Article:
how does a person find mars hill?
well, you have to meet one.
remember when woody yelled at buzz: ‘you are a toy!!!?’ i’m woody, yelling at you, buzz: you are a church!
you are the answer to the question what will happen to mars hill. and so please,
i ask of you,
i plead with you, to answer well.
prove them wrong. bring your friends, give money,
get more involved. believe.
there is an essence to this place, a spirit. that’s how organizations and institutions and movements and causes are: they develop patterns and energies that manifest themselves in fairly consistent ways over time. and you know it the moment you walk through the door. you size a place up, you catch what’s in the air, you read the body language of a place. you’re here because of the essence and spirit of this place. people are welcome here, and they know it. Christ is alive here, healing people and liberating people and giving new life. there is mission here, cause, purpose beyond these walls. and you know it. i know it.
it’s a reverent hum just below the surface of everything we do here. you can taste it, feel it, smell it.
don’t mess with that. protect that, preserve that.
you know what i’m talking about.
if you grumble and complain and become agitated and divisive you will ruin the pure, sweet, humble, captivating essence that is present in the midst of this community.
when in doubt, stop talking and start praying. breathe.
stay calm, be cool, be nonreactive. breathe some more.
once again, mars hill is going to be in new territory, trying things, experimenting, learning together where the new life is.
it’s what we’ve been doing from the beginning.
if you want this church to be some other church, then please leave this church and go to that church. this church has it’s own unique path,
it’s own particular dna
and you must be true to it,
or you will lose something vital to who you are, and why God brought you together.
in the coming days the question for each of you is: are you bringing hope and creativity and life here or are you using your voice and power to cut it down? are you destroying something beautiful?
do you believe that this church’s best days are ahead of you?
if your answer is anything other than yes, you are already answering the question.
this leads me to a universal truth:
people whisper sweet nothings to their lover but they yell ‘fire.’
reflect on this with me. love, whispered. danger, yelled.
fear, it turns out, is often louder than love. sometimes fear is good, and yelling even better, especially when there actually is a fire.
but other times fear is toxic, destructive, the opposite of love.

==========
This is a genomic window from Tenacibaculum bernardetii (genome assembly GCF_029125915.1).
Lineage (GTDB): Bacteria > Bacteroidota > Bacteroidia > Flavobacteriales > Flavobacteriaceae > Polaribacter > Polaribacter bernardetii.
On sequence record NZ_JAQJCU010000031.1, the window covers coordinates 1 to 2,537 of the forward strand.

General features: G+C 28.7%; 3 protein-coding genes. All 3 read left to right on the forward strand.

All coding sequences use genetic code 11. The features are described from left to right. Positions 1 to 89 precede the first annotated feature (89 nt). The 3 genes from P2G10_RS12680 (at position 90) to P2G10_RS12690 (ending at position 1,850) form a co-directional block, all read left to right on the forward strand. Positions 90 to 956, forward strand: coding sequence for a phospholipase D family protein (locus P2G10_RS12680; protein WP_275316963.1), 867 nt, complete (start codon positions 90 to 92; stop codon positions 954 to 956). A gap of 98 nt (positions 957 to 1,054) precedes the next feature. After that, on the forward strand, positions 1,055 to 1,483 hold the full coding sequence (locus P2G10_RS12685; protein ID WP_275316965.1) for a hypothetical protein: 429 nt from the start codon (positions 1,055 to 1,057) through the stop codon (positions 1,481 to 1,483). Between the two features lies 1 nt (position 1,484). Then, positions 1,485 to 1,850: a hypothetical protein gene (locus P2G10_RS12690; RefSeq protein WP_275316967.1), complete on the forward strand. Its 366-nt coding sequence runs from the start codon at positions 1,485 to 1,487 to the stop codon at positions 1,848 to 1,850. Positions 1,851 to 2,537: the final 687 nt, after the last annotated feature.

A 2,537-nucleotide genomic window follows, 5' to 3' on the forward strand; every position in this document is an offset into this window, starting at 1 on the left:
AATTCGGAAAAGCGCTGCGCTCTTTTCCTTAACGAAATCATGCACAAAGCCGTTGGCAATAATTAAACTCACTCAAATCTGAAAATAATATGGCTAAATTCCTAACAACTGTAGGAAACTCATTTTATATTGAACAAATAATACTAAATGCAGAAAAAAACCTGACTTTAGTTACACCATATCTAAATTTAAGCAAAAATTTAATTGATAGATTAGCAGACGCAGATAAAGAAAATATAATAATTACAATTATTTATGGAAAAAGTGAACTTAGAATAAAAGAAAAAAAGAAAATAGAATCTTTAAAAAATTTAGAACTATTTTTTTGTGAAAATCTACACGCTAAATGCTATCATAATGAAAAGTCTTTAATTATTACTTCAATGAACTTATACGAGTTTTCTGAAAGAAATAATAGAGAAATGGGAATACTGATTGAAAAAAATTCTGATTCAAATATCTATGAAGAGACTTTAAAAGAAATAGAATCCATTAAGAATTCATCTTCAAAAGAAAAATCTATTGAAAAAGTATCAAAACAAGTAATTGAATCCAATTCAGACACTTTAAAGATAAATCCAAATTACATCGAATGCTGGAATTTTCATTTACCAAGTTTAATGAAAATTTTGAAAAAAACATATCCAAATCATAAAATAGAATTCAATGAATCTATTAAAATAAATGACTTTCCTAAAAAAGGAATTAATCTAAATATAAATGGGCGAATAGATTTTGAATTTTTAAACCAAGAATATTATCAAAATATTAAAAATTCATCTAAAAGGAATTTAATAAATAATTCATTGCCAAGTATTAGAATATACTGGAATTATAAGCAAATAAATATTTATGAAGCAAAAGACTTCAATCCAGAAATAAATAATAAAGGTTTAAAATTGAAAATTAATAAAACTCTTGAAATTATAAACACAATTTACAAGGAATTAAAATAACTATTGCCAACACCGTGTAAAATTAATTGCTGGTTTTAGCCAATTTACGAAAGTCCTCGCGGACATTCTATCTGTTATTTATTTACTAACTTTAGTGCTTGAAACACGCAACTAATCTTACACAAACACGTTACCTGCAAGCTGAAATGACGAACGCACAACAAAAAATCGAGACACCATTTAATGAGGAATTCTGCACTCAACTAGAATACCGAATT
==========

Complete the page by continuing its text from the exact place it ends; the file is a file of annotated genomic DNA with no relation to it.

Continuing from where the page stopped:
remember that. look for it.
and call it out, confront it when you come across it. fear has no place in this place.
when you’ve leaned over and looked into the tomb,
when you’ve ran huffing and puffing to your friends,insisting in between breaths, ‘he isn’t in there!’ fear is no longer the game you’re playing. you’ve been seized by hope.
and hope has it’s own rules. and now for a confession.
i have tried my best to live at peace among you.
i have done everything i could to the best of my awareness to keep my side of the street clean.
i have tried to be a voice of hope, help, healing, and truth to you, year after year, sunday after sunday. i have tried to apologize whenever i wronged you,
i have knocked on some of your doors, asking for your forgiveness,
and you have been gracious, and kind,
with all of these years here, all these experiences,
all those sermons,
i confess to you today
that i feel like i’m just getting started.
like i’m a rookie, a freshman, a newb. i feel younger than ever.
i feel like the world is big and wide and open and things are possible that if they were revealed right now, we’d turn to each other to say ‘no way! that’s awesome!’
i believe that God has made this day, that it’s good,
and you can have joy in it. even if you’re limping.
can you make this confession with me today?
can you say with me ’i feel like i’m just getting started?’
you can be old,
you can even be over 40,
you can have a lot of life behind you, and yet you’re being renewed,
you’re being reborn,
you’re wide eyed and filled with wonder, you’ve tasted and you’ve seen in such a way that you realize
you’re just getting started.
the past and the present and the future begin to meld into one giant eternal now
and you understand in that moment
what Jesus was talking about when he said he came to give us that kind of life.
i feel like i’m just getting started. i feel like i’m just getting started. i feel like i’m just getting started.